Stumper 4: Luke 18:8


Today’s Million Dollar Question

Aren’t there millions of Christians in our own country, not to mention the world, today? What did Jesus mean by this statement?

“However, when the Son of Man comes, will He find faith on the earth?” Luke 18:8

Food for Thought:

I must say, even in context, I don’t know how you explain this one away. I think I favor the first comment of the day from Barb, who so astutely noticed that Joshua and Caleb were the only 2 out of millions to enter the Promised Land. I think this is a huge gem of hint that one must carefully consider.

Personally, I believe the Scriptures teach about three types of believers. You can see this in many places throughout Scripture in word and picture. These types are the called, the chosen, and the faithful/believing (the Greek word “pistos” is translated as either word).

Let’s use one picture from the Israelites. The Israelites were “called” out of Egypt to show a picture of being the first to be redeemed from slavery to sin and death, moving toward the Promised Land. When they got near their destination to the Promised Land, 12 spies were “chosen” to survey the land and report back to the masses. Out of the 12, only 2 were “believing” that God indeed would keep His word and take them successfully into the land. Only 2 out of millions were allowed into the Promised Land, the rest died.

So what does that mean? I believe the Promised Land has two layers of fulfillment. It is first and foremost the fulfillment of the Mosaic Covenant, or the rewards for the faithful few who are truly overcomers (the Joshua and Calebs. Also, Hebrews 11 is a great chapter about these types of people). This fulfillment is the Millennial Kingdom. It is not for all Christians. It is for the faithful, obedient, believing Christians (read Hebrews 4). Now there will be mortals who live during this Kingdom, and that will be wonderful for them too. But there will be a select few throughout history who will be immortals during this special “Sabbath Rest.” I can’t get too into detail now, or I will give away the answer to future questions. Keep following along and I will share more pieces of this picture.

So briefly, the 2nd layer of fulfillment is that the rest of the Israelites would eventually get into the Kingdom, but not at the first phase of the Millennial Kingdom.

So you might ask, what does it matter then, if both groups would get in eventually? According to Hebrew teachings, the Millennial Kingdom is the “crowning age of the ages.” It is also called “the Wedding Feast.” (the everlasting Kingdom is not the Wedding Feast, just the reward phase). It is promised to be a fantastic reward, and who would want to miss out on an extra age (perhaps 1,000 years as described in Revelation) with Jesus?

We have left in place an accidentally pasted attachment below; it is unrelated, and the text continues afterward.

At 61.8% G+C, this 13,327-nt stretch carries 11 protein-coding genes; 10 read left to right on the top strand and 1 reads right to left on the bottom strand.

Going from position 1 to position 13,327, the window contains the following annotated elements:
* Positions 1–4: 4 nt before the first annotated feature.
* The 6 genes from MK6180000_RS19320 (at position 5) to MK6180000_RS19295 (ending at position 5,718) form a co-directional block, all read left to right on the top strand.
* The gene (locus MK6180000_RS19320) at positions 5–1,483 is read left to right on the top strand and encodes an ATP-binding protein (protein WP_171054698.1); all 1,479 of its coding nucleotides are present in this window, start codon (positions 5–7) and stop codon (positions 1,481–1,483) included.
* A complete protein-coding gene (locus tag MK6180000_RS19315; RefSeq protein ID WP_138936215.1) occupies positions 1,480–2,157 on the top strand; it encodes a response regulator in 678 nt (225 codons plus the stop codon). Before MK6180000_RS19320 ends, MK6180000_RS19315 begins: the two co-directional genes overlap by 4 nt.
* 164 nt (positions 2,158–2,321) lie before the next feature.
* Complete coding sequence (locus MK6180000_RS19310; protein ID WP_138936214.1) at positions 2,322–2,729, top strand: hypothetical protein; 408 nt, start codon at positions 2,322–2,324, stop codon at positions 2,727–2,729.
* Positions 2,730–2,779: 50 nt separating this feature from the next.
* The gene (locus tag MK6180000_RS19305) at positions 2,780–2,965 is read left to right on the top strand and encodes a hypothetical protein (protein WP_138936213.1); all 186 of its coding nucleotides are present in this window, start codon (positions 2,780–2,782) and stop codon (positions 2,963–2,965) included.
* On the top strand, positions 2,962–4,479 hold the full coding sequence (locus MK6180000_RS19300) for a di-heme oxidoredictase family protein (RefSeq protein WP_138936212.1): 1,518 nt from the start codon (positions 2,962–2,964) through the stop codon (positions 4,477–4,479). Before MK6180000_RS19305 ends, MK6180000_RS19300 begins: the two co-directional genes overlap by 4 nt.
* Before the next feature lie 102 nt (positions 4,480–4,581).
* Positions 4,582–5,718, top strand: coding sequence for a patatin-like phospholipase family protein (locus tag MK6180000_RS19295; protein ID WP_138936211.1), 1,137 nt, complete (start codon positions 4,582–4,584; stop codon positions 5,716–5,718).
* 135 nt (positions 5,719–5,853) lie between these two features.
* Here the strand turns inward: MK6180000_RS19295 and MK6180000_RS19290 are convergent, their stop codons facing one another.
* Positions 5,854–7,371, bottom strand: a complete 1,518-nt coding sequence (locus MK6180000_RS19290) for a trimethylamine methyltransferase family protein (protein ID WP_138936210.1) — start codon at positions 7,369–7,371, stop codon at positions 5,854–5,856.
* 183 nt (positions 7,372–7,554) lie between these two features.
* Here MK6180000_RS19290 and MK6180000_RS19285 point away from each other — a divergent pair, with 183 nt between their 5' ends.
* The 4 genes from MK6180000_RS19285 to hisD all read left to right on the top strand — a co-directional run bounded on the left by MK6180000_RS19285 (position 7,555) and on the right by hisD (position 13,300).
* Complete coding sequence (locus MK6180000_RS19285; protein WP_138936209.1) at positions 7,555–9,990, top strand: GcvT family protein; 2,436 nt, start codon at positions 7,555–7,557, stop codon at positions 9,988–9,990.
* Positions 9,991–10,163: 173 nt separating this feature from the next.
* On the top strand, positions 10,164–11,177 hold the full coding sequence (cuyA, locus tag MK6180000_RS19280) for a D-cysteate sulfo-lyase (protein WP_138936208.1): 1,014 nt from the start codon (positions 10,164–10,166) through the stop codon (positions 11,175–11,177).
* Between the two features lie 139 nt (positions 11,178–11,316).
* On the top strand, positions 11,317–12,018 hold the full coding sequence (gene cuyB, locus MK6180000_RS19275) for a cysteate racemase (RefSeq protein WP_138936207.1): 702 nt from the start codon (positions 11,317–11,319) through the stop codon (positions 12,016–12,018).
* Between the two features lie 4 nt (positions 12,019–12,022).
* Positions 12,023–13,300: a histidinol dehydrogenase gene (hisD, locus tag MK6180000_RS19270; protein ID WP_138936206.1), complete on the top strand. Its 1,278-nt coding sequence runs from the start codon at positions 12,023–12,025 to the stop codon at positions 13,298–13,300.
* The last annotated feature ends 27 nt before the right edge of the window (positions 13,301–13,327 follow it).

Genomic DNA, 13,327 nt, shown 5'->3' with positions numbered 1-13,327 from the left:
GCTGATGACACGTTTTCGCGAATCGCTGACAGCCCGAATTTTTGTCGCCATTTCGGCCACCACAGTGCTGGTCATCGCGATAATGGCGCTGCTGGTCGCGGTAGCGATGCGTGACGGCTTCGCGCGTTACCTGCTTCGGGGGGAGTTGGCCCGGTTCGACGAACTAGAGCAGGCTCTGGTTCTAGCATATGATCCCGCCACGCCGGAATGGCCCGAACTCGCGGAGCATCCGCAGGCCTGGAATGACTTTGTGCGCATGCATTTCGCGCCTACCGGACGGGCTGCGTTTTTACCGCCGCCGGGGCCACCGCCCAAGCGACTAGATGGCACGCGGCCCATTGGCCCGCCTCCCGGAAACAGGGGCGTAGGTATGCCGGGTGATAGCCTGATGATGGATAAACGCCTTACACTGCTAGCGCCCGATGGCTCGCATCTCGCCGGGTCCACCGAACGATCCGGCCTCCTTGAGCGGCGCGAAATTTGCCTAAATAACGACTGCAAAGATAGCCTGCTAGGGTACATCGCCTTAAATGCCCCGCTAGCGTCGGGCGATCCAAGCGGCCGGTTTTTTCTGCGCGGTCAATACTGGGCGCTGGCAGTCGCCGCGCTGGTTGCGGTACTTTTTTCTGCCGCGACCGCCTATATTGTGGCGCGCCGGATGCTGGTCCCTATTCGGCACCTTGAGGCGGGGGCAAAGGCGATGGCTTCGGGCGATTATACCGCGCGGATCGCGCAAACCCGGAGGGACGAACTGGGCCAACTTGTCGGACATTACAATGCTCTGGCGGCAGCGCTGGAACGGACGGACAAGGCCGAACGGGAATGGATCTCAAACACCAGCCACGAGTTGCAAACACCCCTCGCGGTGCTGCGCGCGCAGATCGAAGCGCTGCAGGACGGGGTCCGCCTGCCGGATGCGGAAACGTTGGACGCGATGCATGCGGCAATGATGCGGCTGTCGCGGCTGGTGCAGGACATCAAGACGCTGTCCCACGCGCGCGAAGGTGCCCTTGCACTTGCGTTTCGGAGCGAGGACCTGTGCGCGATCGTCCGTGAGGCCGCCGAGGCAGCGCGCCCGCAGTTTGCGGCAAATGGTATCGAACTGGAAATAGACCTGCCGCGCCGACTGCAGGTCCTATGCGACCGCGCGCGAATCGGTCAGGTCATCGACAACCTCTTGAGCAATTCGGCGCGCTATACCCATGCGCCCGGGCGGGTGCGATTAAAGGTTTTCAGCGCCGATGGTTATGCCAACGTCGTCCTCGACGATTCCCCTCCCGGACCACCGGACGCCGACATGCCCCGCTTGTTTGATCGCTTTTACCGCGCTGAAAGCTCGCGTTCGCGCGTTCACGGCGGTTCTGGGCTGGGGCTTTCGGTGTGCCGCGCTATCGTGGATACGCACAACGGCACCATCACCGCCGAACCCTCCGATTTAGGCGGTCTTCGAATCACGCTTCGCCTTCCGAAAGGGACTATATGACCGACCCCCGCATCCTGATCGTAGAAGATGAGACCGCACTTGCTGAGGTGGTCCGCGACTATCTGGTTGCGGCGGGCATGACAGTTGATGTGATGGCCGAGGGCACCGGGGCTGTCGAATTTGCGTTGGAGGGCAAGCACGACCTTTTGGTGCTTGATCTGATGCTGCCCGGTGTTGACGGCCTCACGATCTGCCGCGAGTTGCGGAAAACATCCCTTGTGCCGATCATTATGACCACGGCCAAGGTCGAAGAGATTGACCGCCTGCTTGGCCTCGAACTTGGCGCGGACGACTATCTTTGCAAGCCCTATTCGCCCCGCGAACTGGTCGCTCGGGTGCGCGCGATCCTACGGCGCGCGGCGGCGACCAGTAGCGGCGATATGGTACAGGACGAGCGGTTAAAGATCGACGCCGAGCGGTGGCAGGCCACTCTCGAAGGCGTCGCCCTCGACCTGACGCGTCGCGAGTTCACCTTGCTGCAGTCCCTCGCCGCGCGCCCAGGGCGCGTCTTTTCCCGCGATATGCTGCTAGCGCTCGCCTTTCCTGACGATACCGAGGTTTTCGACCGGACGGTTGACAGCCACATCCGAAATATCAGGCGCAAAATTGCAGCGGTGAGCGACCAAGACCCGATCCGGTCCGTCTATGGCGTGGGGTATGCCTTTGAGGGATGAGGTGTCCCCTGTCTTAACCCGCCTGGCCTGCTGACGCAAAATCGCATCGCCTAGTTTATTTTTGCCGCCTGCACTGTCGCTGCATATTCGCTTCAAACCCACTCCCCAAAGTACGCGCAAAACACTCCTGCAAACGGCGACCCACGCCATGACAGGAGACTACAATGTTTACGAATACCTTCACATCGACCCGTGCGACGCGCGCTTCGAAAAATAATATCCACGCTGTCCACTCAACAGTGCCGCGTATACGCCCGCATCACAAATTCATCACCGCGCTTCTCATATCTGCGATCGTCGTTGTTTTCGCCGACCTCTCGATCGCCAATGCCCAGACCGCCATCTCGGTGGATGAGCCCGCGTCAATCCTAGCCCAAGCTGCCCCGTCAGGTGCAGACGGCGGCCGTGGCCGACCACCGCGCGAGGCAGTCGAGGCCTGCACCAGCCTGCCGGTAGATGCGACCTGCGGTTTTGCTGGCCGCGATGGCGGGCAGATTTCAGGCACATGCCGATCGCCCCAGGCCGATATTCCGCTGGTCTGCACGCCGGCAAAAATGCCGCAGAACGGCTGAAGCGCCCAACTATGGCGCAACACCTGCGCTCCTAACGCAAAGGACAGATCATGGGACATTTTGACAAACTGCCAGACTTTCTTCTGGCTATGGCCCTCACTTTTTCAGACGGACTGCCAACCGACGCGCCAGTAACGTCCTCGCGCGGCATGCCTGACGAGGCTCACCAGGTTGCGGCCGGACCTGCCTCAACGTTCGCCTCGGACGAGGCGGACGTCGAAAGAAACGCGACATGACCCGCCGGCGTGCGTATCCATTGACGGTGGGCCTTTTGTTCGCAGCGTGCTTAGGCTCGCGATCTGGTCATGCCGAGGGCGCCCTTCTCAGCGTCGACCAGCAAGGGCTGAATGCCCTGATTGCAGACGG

I believe Joshua and Caleb were the prototype of our day, revealing that there will be very few of the called, chosen, and faithful when Jesus returns to the earth. Paul spoke of this concept a lot. I also love the passage in Revelation:

“These will wage war against the Lamb, and the Lamb will overcome them, because He is Lord of lords and King of kings, and those who are with Him are the called and chosen and faithful.”  Rev. 17:14

P.S. I know of at least 8-10 other pictures of these three types of Christians in the Bible. Let me know if you want to learn more.

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  • thanks man . Very good realyy32

  • Patience and forbearance make a bishop of his reverence.

  • Frank

    Explanation for Luke 18:8. This parable is one of the most misunderstood, mis-taught from the gospels. First of all, Jesus describes the "character" of the judge. Next, He describes the situation of the widow as needing justice. The lesson usually taken from this scenario, is for us to be persistent and plead with God, until He's so exhausted from our pleading, finally gives in. If this was the intent, God would be equal to the judge. This would depict a very poor and pathetic view of God and is contrary to many other scriptures. The message is: if an ungodly judge would provide the justice the widow needed, HOW MUCH MORE WOULD OUR LOVING FATHER….WHO'S CHARACTER IS IMPECCABLE provide justice for those who call upon Him. It's not comparing the judge and God to be similar, but EXACT OPPOSITES. If a judge being a sorry person would even do the right thing for this widow, HOW MUCH MORE would a holy and righteous God do the right thing. At the conclusion of this parable, Jesus, having explained the FACTS about God's good character, then asks: based on these facts, is there any here who will choose to believe? It's a question to those standing there, if the would believe, now that the facts have been presented to them. Hope this helps.

    • jferwerd

      Hey Frank, I'm totally in your court about the character of God being much bigger and better than 99.9% of the world gives Him credit for. Thanks for this thoughtful input.

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  • Hi Frank,

    I don't think I agree 100% to what you say. Mainly on the idea that eventually all will be saved.

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